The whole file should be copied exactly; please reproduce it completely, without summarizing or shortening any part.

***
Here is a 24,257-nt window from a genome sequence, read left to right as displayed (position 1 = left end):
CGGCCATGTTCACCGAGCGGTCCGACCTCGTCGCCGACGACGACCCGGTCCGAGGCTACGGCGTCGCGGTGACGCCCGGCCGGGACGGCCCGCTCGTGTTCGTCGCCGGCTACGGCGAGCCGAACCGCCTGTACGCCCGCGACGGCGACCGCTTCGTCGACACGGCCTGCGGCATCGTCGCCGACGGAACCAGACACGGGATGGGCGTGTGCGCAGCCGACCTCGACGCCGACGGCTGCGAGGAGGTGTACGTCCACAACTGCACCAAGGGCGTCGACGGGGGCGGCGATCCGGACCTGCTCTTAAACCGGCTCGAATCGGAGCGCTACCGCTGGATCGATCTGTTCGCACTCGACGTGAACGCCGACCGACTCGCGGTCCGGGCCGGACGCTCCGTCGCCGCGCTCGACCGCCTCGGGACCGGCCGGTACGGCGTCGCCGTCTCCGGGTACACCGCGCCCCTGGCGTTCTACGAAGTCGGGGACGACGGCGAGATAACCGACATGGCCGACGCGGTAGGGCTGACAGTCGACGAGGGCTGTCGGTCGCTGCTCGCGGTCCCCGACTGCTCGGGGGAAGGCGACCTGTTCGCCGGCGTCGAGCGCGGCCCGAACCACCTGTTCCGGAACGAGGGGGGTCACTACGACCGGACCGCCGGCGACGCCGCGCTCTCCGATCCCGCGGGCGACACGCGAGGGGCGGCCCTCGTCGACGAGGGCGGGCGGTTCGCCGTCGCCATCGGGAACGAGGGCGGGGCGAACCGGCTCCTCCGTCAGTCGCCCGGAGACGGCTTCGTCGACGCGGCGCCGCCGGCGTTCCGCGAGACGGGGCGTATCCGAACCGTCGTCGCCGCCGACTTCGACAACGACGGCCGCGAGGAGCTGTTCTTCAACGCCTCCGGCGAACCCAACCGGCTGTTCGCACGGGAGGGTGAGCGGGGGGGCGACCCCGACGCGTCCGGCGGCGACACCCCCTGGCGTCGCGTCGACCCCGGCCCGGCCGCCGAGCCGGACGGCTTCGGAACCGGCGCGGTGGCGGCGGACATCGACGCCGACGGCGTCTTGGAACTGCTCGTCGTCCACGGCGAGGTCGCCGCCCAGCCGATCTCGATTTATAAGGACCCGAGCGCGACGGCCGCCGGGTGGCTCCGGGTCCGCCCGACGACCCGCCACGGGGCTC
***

Here is a 24,257-nt window from a genome sequence, read left to right as displayed (position 1 = left end):
CGGCCATGTTCACCGAGCGGTCCGACCTCGTCGCCGACGACGACCCGGTCCGAGGCTACGGCGTCGCGGTGACGCCCGGCCGGGACGGCCCGCTCGTGTTCGTCGCCGGCTACGGCGAGCCGAACCGCCTGTACGCCCGCGACGGCGACCGCTTCGTCGACACGGCCTGCGGCATCGTCGCCGACGGAACCAGACACGGGATGGGCGTGTGCGCAGCCGACCTCGACGCCGACGGCTGCGAGGAGGTGTACGTCCACAACTGCACCAAGGGCGTCGACGGGGGCGGCGATCCGGACCTGCTCTTAAACCGGCTCGAATCGGAGCGCTACCGCTGGATCGATCTGTTCGCACTCGACGTGAACGCCGACCGACTCGCGGTCCGGGCCGGACGCTCCGTCGCCGCGCTCGACCGCCTCGGGACCGGCCGGTACGGCGTCGCCGTCTCCGGGTACACCGCGCCCCTGGCGTTCTACGAAGTCGGGGACGACGGCGAGATAACCGACATGGCCGACGCGGTAGGGCTGACAGTCGACGAGGGCTGTCGGTCGCTGCTCGCGGTCCCCGACTGCTCGGGGGAAGGCGACCTGTTCGCCGGCGTCGAGCGCGGCCCGAACCACCTGTTCCGGAACGAGGGGGGTCACTACGACCGGACCGCCGGCGACGCCGCGCTCTCCGATCCCGCGGGCGACACGCGAGGGGCGGCCCTCGTCGACGAGGGCGGGCGGTTCGCCGTCGCCATCGGGAACGAGGGCGGGGCGAACCGGCTCCTCCGTCAGTCGCCCGGAGACGGCTTCGTCGACGCGGCGCCGCCGGCGTTCCGCGAGACGGGGCGTATCCGAACCGTCGTCGCCGCCGACTTCGACAACGACGGCCGCGAGGAGCTGTTCTTCAACGCCTCCGGCGAACCCAACCGGCTGTTCGCACGGGAGGGTGAGCGGGGGGGCGACCCCGACGCGTCCGGCGGCGACACCCCCTGGCGTCGCGTCGACCCCGGCCCGGCCGCCGAGCCGGACGGCTTCGGAACCGGCGCGGTGGCGGCGGACATCGACGCCGACGGCGTCTTGGAACTGCTCGTCGTCCACGGCGAGGTCGCCGCCCAGCCGATCTCGATTTATAAGGACCCGAGCGCGACGGCCGCCGGGTGGCTCCGGGTCCGCCCGACGACCCGCCACGGGGCTC